Saturday, May 9, 2009

Book Review: Rocket Ship Galileo

Heinlein's first published novel, published in 1947, was 'Rocket Ship Galileo'.  It, like many of his earlier novels, is often put in the 'juvenile' section of the library.  This is not really accurate; the book is far closer to 'Harry Potter' than 'Hardy Boys'.

The science involved is almost as laughable as the science in the Jules Verne story 'From the Earth to the Moon'.  One professor and three teenagers throw together an atomic rocket on a shoestring budget, and it works perfectly, taking them all the way to the moon on the first attempt.  In order to enjoy it, you must forget everything you know about modern science as it relates to space travel and nuclear reactors.  But if you think of it as a fantasy book, you can have a lot of fun reading it.

Actually, Heinlein really did try to get the science right.  There are several good passages about the scientific method and the philosophy of science and mathematics.  He does make an attempt to show the radiation dangers of a nuclear reactor.  The problem is that very few people really knew the proper science back then.  At the time, no author really understood just how difficult and expensive it would be to escape the Earth's gravity well and make a working space suit.

As in many Heinlein books, there is a big plot twist.  The plot twist is ridiculous, incredible, laughable, pure pulp sci-fi, and exactly what the story needed.  It basically forces you to shut off your critical analysis of the book and just go along for the ride.

This book is definitely a product of its time, and it is not for everyone.  Still, I can think of much worse things to hand to a teenager who is interested in science and fun stories.


E said...


Finished this yesterday. I was prepared for meeting ETs or running the ship into the sun, but I was NOT expecting the last remnants of the Third Reich. Jeez! I had to check the publication date when I saw that, and yeah, that explained it.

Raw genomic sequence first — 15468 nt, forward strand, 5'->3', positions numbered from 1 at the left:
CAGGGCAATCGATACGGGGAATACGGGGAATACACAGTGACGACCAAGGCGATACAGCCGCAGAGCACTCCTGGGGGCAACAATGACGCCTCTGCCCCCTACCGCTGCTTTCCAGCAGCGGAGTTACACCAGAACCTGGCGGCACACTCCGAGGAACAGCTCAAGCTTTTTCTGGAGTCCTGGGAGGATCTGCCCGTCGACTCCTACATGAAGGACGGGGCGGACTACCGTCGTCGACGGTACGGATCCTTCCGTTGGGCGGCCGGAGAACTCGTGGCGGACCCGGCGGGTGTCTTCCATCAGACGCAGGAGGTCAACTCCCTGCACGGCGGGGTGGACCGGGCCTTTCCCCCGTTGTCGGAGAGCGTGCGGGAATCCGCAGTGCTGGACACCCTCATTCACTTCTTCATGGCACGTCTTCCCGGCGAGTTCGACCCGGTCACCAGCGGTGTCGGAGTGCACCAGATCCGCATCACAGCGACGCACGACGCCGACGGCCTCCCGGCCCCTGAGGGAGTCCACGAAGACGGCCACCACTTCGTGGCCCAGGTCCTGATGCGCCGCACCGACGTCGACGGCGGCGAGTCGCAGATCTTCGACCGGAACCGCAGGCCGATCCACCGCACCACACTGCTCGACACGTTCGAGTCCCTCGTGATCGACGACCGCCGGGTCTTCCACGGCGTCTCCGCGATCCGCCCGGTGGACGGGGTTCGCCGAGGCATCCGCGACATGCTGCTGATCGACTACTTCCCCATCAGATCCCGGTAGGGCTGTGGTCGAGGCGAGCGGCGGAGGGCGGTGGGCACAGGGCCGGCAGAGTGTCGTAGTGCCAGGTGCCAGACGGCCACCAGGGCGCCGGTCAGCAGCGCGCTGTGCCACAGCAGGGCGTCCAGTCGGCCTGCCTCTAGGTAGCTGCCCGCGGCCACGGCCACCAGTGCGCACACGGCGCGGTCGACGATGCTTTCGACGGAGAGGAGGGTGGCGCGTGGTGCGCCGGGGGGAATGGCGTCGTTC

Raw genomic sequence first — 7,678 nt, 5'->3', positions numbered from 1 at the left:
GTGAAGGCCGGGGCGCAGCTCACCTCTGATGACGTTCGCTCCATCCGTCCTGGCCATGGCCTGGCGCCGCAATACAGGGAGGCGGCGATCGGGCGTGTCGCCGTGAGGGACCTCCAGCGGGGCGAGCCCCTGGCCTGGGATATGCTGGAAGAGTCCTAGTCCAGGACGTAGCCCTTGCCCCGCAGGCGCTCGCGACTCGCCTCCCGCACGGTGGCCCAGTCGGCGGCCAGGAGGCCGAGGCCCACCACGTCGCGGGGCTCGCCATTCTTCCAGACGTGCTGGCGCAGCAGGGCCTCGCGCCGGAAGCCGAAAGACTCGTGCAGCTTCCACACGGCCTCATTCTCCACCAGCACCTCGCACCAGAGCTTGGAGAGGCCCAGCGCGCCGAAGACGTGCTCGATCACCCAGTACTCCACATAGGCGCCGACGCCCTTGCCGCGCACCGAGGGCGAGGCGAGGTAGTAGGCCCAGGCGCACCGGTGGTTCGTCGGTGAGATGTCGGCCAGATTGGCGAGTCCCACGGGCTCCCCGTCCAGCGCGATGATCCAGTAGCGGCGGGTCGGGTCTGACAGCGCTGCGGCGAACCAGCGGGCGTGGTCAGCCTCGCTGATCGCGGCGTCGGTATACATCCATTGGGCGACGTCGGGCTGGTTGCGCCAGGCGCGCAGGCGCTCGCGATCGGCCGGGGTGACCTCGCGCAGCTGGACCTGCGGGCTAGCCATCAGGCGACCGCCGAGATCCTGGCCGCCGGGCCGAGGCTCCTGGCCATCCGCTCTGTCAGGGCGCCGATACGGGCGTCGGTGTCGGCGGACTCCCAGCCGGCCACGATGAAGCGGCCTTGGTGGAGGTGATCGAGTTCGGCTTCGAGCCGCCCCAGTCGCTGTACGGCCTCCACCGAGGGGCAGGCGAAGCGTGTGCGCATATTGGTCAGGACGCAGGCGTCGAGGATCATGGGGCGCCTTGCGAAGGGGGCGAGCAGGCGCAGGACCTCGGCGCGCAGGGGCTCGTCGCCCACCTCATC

One definitely has to suspend disbelief especially for some of the 'science' and terminology. e.g. Drowned in vacuum. Uhhh..... scuse me, but the name vacuum implies the absence of matter. One needs to be enveloped by matter to be 'drowned,' and have unoxygenated matter filling the lungs to die. And this was only one of the lesser errors (yet one of the harder ones to let go past. Maybe because it was in the last few chapters and nearing the end of my 'let sh*t slide' rope?)

I thought it was a neat twist that the last-minute freak-out by Cargraves, leading him to allow Morrie to land the ship instead of the automated system was apparently the exact thing that saved them from being obliterated before even setting foot on the moon's surface as it broke them out of the Nazi's projected radar trajectory.

Richard Bruns said...

Actually, bring drowned in vacuum is a fairly accurate description of what happens. When you are exposed to hard vacuum, all of the air is forced out of your lungs, and then your blood pressure forces fluid from your body into your lungs. It may seem odd to call this drowning, but you will die with your lungs full of liquid.